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Google+ Comments on your non-blogger site

Today +Google published a +Google+ based commenting system on +Blogger . This is what I expected so long. I hate when I need to read minified JavaScript but now I could get more stamina to this “awesome” digging. Finally I found the call with parameters 🙂

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Why I Use CoffeeScript

Yeah this is a reply post to Oscar Godson’s Why I Don’t Use CoffeeScript. I don’t have any problems with people who don’t like CoffeeScript or other similar solutions but I don’t like if someone cuts in the air with fake reasons and self made generalities.

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browserify – write client-side javascript server-side

thechangelog:

Unifying your front-end and back-end codebases can be a harrowing experience. Regardless of your web technology stack of choice, you’ve probably created some server-side component which generated some front-end JavaScript for you at some point. I’ve created and used many tools that do such code generation, and I’ve hated all of them. This is why I’m soo excited to see node-browserify by prolific Node.js module author,James Halliday.

browserify is a node.js library which helps you share your back-end code to the front-end by enabling such features as:

  • a client-side require() method
  • being able to load npm packages
  • a middleware system for code generation:
    • minify
    • uglify
    • ES5 compatibility
    • fileify ( wrap static files or directories in JavaScript methods )
  • a CLI tool for creating stand-alone bundles
  • full integration with node’s httpServer and Express
  • browser-versions of certain core node modules such as path, events, and vm

Browserify does a great job of simplifying the process of sharing code between the browser and server by building on top of existing infrastructure and providing some great new features that play very nice with node.js

I needed to build a library that would operate dual-sided ( front-end and back-end ), and I choose to build it server-side first and then use the browserify CLI tool to port it to the client ( and work as a standalone with no server dependencies ). The entire process worked out much better then expected and I’d recommend trying it out for your next JavaScript project.

If you’d like to see an example of node-browserify in production, you can check out Browserling, Mr. Halliday’s very own company which allows you to test websites cross-browser, in your own browser! I can only imagine what crazy libraries SubStack will think up next.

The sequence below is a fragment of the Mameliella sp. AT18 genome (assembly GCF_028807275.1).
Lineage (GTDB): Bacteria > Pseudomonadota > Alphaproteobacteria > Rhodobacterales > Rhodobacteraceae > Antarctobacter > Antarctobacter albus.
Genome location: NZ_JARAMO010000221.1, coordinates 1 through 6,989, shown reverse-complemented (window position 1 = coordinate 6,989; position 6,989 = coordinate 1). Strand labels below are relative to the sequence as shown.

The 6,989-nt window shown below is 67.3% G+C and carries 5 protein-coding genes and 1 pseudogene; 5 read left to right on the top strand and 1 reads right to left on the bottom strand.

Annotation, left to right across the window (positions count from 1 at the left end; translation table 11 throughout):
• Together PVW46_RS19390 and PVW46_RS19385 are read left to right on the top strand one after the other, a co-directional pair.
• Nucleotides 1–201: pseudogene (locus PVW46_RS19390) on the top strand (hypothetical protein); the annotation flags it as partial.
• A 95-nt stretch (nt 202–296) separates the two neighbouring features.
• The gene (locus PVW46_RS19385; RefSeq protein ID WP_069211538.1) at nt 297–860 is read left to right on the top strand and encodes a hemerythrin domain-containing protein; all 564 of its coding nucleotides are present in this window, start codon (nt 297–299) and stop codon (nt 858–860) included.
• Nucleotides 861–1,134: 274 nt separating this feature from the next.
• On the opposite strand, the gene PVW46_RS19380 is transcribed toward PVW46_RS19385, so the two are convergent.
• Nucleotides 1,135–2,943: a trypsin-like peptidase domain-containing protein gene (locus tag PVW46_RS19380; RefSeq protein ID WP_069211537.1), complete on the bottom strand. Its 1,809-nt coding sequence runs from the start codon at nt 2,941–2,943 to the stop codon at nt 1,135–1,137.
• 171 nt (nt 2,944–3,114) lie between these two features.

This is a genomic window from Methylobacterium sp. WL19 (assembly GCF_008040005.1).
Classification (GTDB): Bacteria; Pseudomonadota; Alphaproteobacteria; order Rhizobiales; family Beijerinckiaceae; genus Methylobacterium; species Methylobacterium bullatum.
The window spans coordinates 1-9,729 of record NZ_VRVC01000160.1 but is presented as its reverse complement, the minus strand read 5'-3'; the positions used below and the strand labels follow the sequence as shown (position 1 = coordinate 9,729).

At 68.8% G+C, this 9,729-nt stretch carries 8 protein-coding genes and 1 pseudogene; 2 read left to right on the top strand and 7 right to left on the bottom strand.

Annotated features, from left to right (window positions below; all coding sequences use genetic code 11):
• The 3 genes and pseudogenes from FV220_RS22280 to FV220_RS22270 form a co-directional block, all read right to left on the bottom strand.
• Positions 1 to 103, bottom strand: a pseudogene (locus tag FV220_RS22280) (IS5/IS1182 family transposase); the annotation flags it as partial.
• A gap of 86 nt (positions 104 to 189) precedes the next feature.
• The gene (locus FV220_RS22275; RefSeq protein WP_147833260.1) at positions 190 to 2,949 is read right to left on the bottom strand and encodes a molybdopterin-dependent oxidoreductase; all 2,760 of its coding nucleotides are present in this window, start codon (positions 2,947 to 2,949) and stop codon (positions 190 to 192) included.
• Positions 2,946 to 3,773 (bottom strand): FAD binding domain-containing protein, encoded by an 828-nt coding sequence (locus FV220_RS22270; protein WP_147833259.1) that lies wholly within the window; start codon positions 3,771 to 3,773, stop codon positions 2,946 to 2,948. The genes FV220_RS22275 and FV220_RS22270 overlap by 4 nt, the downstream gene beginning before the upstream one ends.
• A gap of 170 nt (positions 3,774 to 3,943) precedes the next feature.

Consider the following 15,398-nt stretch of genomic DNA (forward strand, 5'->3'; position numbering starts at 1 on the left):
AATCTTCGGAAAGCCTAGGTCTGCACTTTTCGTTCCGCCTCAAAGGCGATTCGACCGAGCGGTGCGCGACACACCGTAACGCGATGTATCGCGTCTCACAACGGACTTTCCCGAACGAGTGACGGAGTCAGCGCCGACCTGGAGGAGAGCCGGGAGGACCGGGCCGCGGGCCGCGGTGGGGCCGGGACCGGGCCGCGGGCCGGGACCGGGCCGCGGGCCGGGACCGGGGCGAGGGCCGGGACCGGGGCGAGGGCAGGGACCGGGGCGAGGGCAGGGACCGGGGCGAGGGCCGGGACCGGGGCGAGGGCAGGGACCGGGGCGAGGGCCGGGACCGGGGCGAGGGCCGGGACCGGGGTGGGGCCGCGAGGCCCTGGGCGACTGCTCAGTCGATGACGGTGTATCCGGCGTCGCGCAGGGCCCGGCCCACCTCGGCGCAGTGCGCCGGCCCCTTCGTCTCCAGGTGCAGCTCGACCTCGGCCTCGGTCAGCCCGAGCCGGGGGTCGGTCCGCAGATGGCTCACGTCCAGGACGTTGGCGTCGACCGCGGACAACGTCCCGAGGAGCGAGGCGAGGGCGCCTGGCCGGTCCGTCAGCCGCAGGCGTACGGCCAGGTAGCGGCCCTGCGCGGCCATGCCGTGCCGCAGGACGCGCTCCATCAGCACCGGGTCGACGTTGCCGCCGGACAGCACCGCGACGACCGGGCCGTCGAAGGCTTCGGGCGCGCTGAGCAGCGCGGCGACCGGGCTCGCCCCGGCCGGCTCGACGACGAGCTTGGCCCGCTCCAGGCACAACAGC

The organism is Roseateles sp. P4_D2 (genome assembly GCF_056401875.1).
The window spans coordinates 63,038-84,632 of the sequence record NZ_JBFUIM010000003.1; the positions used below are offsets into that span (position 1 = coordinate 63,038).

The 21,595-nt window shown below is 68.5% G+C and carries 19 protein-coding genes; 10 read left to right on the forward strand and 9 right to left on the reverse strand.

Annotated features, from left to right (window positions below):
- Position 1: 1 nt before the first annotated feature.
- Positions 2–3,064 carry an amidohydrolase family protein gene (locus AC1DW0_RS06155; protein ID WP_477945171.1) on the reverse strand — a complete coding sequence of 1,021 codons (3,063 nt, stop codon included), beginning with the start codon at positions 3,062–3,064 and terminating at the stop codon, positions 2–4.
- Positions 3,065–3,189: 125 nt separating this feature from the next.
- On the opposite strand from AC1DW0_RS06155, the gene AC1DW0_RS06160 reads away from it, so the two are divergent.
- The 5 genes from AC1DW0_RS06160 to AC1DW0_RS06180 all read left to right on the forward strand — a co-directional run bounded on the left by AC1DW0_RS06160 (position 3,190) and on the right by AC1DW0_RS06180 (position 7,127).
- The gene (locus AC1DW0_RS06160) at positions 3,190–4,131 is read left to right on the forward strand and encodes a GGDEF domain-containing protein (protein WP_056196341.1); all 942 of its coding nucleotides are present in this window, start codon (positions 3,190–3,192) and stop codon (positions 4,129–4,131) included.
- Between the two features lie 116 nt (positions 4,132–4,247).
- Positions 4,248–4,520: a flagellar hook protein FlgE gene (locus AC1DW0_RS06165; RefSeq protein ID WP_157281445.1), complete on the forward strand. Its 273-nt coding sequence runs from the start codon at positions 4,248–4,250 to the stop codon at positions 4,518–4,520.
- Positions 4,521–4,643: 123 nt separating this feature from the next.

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prettify into Tumblr

Open your own Tumblr dashboard and here click to the Customize.
In the Theme menu click to Custom HTML… It will load code of the current template… Find the `<body>` string and replace it with this lines:

<body onload="prettyPrint()">

Then insert these lines befor `</head>`:

<link rel="stylesheet" type="text/css" href="http://google-code-prettify.googlecode.com/svn/trunk/src/prettify.css">
<script src="http://google-code-prettify.googlecode.com/svn/trunk/src/prettify.js"></script>
<script src="http://google-code-prettify.googlecode.com/svn/trunk/src/lang-css.js"></script>
<script src="http://google-code-prettify.googlecode.com/svn/trunk/src/lang-sql.js"></script>
<script src="http://google-code-prettify.googlecode.com/svn/trunk/src/lang-yaml.js"></script>
<script src="http://google-code-prettify.googlecode.com/svn/trunk/src/lang-hs.js"></script>

ok… the installation is ready. (see http://google-code-prettify.googlecode.com/svn/trunk/src/ for other additional supported languages)

To modify default style click the Advanced menu and write your own style under the `Add custom CSS` label. Eg:

 

pre .str, code .str { color: #65B042 !important; }
pre .kwd, code .kwd { color: #E28964 !important; }
pre .com, code .com {
  color: #AEAEAE !important;
  font-style: italic !important;
}
pre .typ, code .typ { color: #89bdff !important; }
pre .lit, code .lit { color: #3387CC !important; }
pre .pun, code .pun { color: #fff !important; }
pre .pln, code .pln { color: #fff !important; }
pre .tag, code .tag { color: #89bdff !important; }
pre .atn, code .atn { color: #bdb76b !important; }
pre .atv, code .atv { color: #65B042 !important; }
pre .dec, code .dec { color: #3387CC !important; }

pre.prettyprint, code.prettyprint {
  background-color: #000 !important;
  -moz-border-radius: 4px !important;
  -webkit-border-radius: 4px !important;
  -o-border-radius: 4px !important;
  -ms-border-radius: 4px !important;
  -khtml-border-radius: 4px !important;
  border-radius: 4px !important;
}

pre.prettyprint {
  width: 95% !important;
  margin: 1em auto !important;
  padding: 1em !important;
  white-space: pre-wrap !important;
}

ol.linenums {
  margin-top: 0 !important;
  margin-bottom: 0 !important;
  color: #AEAEAE !important;
}
li.L0,li.L1,li.L2,li.L3,li.L5,li.L6,li.L7,li.L8 {
  list-style-type: none !important
}
li.L1,li.L3,li.L5,li.L7,li.L9 { } 

pre { padding: 5px; font-size: 1em !important; }

hr {
  border: none;
  border-top: 1px dotted #AA2200;
  width: 80%;
  margin-left: 0;
}

Now if you want insert any code snippet into your post you need to edit as HTML (right side of the editor icon set) and put it into a `pre` tag (or `code`). Eg:

<pre class="prettyprint lang-php">
  <!--?php echo 'Test' ?-->
</pre>

Where lang-XXX is the language what you want to use.

If you have any questions feel free to ask.

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